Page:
The Perfect Storm
Vol: 25 Issue: 24 Friday, October 24, 2003
Forecasters at NOAA are warning of a perfect storm in outer space that could have serious consequences for Planet Earth, beginning sometime today. NOAA’s ‘Sunspot 484’ developed rapidly over the past three days and is now one of the largest sunspot clusters to emerge during Solar Cycle 23.
It is about 10 times larger than the Earth. This region, which is nearing the center of the sun, already produced a major flare, R-3 on the NOAA Space Weather Scales, producing a radio blackout on October 19.
Larry Combs, a forecaster with the NOAA Space Environment Center s Space Weather Operations, said that this region has developed rapidly over the last three to four days. It s somewhat unusual to have this much activity when we re approximately three-and-a-half years past solar maximum, he said. In fact, just last week, solar activity was very low with an almost spotless sun.
Solar cycles of high and low activity repeat about every eleven years, and the sun has been moving towards solar minimum for the past three years.
A second intense active region is rotating on the southeast quadrant of the sun.
Although the sunspot group is not yet visible, two powerful eruptions occurred on October 21 as seen from the LASCO instrument on the SOHO spacecraft. These eruptions may herald the arrival of another volatile active center with the potential to impact various Earth systems.
During extreme solar storms, weather and military satellites can be damaged, power systems at high latitudes become vulnerable to blackouts, and the aurora borealis, or northern lights, may shimmer across night skies at lower latitudes.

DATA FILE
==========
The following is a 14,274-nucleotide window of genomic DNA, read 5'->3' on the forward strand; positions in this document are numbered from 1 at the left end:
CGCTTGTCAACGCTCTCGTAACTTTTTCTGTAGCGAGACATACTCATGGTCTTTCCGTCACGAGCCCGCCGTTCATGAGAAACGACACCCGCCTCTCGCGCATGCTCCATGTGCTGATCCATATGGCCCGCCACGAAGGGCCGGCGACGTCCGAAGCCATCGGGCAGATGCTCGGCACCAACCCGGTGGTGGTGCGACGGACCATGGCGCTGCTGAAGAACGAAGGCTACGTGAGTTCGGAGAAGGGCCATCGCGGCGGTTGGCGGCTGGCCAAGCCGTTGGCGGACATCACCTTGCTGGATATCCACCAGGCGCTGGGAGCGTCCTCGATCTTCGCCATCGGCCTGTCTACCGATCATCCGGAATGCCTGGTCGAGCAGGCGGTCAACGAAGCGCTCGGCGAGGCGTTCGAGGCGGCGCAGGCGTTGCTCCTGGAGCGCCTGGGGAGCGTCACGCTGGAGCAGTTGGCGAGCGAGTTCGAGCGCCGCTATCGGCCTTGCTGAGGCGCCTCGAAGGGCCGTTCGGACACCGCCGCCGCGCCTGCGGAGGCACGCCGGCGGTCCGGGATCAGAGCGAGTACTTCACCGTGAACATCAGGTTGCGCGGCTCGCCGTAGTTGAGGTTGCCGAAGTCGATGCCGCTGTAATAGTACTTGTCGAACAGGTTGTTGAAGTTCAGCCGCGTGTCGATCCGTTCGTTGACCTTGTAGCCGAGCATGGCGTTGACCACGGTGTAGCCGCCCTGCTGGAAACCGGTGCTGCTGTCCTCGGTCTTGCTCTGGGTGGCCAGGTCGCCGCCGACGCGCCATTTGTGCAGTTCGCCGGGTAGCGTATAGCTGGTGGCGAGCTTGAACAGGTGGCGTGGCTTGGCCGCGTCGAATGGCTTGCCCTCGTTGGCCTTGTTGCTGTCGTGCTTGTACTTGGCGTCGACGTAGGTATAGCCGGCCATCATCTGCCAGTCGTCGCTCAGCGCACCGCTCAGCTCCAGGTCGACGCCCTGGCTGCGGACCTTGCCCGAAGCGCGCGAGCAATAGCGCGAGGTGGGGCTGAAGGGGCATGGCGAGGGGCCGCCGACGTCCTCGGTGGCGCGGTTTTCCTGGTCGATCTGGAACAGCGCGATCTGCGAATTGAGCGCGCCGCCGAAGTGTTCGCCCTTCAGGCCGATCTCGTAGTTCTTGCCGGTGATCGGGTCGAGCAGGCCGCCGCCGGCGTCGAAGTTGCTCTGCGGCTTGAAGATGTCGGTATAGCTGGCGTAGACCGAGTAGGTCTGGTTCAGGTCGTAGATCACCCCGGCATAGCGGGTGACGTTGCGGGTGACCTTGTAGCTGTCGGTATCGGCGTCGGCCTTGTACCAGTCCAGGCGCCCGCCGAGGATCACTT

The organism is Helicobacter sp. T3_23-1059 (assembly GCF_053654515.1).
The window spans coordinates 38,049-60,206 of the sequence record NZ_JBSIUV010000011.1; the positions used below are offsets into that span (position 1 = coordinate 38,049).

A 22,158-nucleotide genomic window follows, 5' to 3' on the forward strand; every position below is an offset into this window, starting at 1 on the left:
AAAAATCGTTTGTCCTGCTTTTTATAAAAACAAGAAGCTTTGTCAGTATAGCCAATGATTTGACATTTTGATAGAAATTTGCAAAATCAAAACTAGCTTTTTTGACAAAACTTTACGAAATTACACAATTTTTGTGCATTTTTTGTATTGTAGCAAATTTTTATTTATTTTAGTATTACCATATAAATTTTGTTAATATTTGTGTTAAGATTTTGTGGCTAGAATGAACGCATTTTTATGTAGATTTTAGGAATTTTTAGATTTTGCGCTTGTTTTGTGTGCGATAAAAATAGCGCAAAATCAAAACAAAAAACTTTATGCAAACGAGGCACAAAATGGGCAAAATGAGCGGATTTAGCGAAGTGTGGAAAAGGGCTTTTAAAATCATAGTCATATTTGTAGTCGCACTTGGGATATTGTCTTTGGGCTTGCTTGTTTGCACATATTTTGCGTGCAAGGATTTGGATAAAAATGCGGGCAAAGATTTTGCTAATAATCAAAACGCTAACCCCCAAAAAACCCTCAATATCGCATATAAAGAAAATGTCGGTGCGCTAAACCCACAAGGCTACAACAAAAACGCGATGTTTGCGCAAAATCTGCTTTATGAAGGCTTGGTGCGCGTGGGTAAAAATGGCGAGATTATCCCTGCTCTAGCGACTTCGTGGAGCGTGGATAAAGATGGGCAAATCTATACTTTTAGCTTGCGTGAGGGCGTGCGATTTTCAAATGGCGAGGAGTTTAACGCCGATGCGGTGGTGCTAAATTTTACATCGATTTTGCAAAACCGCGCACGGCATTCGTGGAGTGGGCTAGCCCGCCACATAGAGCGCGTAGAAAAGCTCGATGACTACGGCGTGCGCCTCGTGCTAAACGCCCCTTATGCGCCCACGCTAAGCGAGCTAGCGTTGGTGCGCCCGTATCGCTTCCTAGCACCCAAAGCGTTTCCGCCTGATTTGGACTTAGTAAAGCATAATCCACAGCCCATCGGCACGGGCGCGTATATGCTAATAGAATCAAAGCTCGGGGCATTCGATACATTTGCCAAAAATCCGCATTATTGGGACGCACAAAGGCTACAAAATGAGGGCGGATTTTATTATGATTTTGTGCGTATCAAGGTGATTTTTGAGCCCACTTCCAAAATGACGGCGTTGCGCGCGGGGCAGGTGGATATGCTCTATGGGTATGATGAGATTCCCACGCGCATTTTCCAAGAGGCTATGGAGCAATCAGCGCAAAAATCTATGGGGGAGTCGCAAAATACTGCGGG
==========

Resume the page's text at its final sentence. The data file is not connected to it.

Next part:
Forecasters invariably warning of dire consequences to earth’s communications satellites, cellular phone traffic and internet communications.
Back in 1859, a solar storm caused telegraph wires in the US and Europe to short out, sparking numerous fires.
In 1989, a solar storm tripped protective switches in Canadian Hydro-Qu bec power company. All of Qu bec lost power for nine hours. The problem nearly spread to the United States through an interconnected grid. Power companies have since developed programs to safeguard their systems, but experts say they remain at risk.
A 1994 solar storm caused major malfunctions to two communications satellites, disrupting newspaper, network television and nationwide radio service throughout Canada.
In 1997, an AT&T Telstar 401 satellite used to broadcast television shows from networks to local affiliates was knocked out during a solar storm.
In May 1998 a space storm disabled PanAmSat s Galaxy 4, used for automated teller machines and airline tracking services, among other things.
Another storm in July 2000 put several satellites temporarily out of contact and caused navigation problems in others.
Forecasters said a second sunspot, developing and about to rotate into an effective position on the sun s surface, could produce additional stormy weather over the next couple of weeks. In fact, early Thursday it unleashed a major flare of its own, one that could generate some space weather near Earth even though it wasn t pointed directly at us.
“And there shall be signs in the sun, and in the moon, and in the stars; and upon the earth distress of nations, with perplexity; the sea and the waves roaring; Men’s hearts failing them for fear, and for looking after those things which are coming on the earth: for the powers of heaven shall be shaken. And then shall they see the Son of man coming in a cloud with power and great glory. And when these things BEGIN to come to pass, then look up, and lift up your heads; for your redemption draweth nigh.” (Luke 21:25-28)